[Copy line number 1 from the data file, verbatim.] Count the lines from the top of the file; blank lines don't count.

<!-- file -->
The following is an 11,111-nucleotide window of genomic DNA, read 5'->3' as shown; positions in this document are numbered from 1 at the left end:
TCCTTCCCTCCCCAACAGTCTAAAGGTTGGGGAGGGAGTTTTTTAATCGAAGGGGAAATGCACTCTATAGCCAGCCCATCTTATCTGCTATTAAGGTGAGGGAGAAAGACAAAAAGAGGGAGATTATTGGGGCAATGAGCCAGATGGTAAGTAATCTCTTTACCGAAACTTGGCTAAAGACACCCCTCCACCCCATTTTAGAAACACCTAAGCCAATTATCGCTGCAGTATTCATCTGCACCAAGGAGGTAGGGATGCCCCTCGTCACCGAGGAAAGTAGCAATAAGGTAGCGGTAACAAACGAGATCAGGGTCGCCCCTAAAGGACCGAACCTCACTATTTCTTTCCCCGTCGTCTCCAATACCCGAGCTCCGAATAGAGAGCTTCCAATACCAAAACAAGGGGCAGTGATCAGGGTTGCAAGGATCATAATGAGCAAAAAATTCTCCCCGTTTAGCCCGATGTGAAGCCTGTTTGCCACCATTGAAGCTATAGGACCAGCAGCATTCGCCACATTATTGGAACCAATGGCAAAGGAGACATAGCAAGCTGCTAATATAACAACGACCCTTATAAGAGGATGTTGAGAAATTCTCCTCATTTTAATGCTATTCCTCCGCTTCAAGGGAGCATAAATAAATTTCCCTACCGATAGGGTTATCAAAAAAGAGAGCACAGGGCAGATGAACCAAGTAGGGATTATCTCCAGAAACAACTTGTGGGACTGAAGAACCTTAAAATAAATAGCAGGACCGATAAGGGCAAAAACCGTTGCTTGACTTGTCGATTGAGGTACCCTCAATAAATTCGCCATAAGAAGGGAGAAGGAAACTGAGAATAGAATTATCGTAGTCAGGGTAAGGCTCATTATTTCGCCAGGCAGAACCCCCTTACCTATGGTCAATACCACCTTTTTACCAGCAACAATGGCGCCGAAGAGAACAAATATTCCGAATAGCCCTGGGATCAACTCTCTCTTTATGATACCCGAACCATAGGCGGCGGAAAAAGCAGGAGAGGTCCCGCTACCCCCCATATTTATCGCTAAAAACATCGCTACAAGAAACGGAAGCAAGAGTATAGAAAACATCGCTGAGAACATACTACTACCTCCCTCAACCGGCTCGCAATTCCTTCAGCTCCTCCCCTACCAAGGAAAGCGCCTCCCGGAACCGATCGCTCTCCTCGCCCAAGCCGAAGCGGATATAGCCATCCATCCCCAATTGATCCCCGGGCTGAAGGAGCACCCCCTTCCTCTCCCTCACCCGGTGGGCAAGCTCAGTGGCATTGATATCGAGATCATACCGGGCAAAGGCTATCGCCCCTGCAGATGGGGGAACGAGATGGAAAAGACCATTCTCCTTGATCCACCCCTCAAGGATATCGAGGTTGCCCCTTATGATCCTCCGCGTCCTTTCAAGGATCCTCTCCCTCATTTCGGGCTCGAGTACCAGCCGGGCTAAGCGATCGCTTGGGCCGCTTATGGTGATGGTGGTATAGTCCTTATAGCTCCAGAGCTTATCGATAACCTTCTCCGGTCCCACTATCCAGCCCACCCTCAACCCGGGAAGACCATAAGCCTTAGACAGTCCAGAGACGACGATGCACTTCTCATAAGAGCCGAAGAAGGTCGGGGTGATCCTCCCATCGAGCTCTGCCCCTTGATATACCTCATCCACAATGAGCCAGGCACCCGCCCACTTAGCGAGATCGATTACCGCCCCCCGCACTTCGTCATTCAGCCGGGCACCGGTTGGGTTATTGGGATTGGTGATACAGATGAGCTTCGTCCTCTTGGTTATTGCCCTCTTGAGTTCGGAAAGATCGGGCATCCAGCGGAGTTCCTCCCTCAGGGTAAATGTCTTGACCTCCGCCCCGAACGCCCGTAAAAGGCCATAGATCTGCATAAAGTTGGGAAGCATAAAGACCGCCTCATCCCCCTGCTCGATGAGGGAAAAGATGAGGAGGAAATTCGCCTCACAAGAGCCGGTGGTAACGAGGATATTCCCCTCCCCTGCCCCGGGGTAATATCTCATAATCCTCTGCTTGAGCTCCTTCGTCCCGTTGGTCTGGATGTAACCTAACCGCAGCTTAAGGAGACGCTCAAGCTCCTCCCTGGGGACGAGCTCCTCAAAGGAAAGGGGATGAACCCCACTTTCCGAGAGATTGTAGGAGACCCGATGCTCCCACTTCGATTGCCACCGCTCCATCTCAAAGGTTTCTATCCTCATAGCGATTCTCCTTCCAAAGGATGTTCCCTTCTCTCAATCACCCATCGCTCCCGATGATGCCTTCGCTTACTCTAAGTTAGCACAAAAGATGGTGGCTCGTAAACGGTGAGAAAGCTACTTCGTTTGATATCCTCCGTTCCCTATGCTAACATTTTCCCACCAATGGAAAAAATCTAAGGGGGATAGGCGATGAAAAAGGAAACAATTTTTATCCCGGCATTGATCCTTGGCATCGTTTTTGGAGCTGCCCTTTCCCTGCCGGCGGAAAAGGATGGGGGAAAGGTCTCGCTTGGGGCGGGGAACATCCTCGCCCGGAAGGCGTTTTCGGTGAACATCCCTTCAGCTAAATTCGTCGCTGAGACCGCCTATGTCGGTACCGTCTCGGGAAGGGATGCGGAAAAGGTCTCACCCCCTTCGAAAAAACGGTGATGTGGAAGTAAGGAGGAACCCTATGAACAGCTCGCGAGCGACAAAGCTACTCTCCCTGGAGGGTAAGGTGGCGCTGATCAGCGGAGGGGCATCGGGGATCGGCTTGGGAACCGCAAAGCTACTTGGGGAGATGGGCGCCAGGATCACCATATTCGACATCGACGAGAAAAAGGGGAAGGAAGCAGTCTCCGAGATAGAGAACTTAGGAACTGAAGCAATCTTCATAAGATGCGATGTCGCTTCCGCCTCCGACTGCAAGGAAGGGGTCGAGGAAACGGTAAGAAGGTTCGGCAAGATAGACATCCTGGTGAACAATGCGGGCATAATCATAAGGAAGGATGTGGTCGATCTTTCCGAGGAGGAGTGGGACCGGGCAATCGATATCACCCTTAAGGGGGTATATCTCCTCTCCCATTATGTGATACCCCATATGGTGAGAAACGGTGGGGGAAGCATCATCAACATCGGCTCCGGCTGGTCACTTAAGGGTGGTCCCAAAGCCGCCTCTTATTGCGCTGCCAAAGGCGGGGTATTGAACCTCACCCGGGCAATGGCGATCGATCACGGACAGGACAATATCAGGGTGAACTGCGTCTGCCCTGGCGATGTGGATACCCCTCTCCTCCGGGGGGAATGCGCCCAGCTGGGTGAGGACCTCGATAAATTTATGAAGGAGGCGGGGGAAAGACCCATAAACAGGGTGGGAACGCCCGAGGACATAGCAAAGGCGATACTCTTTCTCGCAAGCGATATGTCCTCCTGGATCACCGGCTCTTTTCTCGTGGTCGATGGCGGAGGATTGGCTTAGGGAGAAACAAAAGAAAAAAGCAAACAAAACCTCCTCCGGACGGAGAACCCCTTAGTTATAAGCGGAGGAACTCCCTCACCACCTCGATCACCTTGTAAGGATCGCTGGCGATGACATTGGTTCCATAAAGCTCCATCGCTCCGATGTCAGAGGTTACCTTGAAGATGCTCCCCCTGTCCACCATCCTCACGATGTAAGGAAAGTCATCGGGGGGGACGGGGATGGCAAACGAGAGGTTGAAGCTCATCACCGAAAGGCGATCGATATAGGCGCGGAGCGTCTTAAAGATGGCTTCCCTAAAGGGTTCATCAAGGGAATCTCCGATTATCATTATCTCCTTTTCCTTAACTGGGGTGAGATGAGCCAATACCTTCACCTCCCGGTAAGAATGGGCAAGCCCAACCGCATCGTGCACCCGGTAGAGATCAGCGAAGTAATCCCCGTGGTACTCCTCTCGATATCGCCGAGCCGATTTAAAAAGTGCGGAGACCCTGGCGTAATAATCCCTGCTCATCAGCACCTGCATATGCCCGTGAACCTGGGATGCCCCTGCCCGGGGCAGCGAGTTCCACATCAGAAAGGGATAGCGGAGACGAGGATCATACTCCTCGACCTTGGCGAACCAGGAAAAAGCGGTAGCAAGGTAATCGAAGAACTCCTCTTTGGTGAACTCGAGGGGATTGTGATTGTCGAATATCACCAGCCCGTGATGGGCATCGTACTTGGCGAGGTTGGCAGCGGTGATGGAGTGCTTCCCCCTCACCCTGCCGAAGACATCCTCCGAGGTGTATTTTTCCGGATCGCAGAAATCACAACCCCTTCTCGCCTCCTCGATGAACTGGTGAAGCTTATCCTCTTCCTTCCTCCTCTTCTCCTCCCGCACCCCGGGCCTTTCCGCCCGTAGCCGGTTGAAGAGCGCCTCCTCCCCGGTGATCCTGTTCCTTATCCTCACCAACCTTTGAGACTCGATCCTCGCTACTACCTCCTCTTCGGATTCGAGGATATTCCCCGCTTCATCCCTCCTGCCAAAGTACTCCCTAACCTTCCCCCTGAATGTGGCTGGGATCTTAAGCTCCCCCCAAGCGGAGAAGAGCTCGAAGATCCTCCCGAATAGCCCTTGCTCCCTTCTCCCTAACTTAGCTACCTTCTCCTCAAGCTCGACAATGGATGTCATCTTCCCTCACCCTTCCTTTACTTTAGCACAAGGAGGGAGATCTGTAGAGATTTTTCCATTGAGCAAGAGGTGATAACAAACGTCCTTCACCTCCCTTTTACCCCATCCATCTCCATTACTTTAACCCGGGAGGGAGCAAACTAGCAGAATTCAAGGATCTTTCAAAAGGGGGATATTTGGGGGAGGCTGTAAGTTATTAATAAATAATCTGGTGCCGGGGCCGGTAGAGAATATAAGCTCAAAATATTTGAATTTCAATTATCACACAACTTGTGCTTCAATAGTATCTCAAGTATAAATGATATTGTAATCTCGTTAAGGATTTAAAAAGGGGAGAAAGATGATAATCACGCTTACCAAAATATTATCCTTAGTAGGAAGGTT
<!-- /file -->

The following is an 11,111-nucleotide window of genomic DNA, read 5'->3' as shown; positions in this document are numbered from 1 at the left end: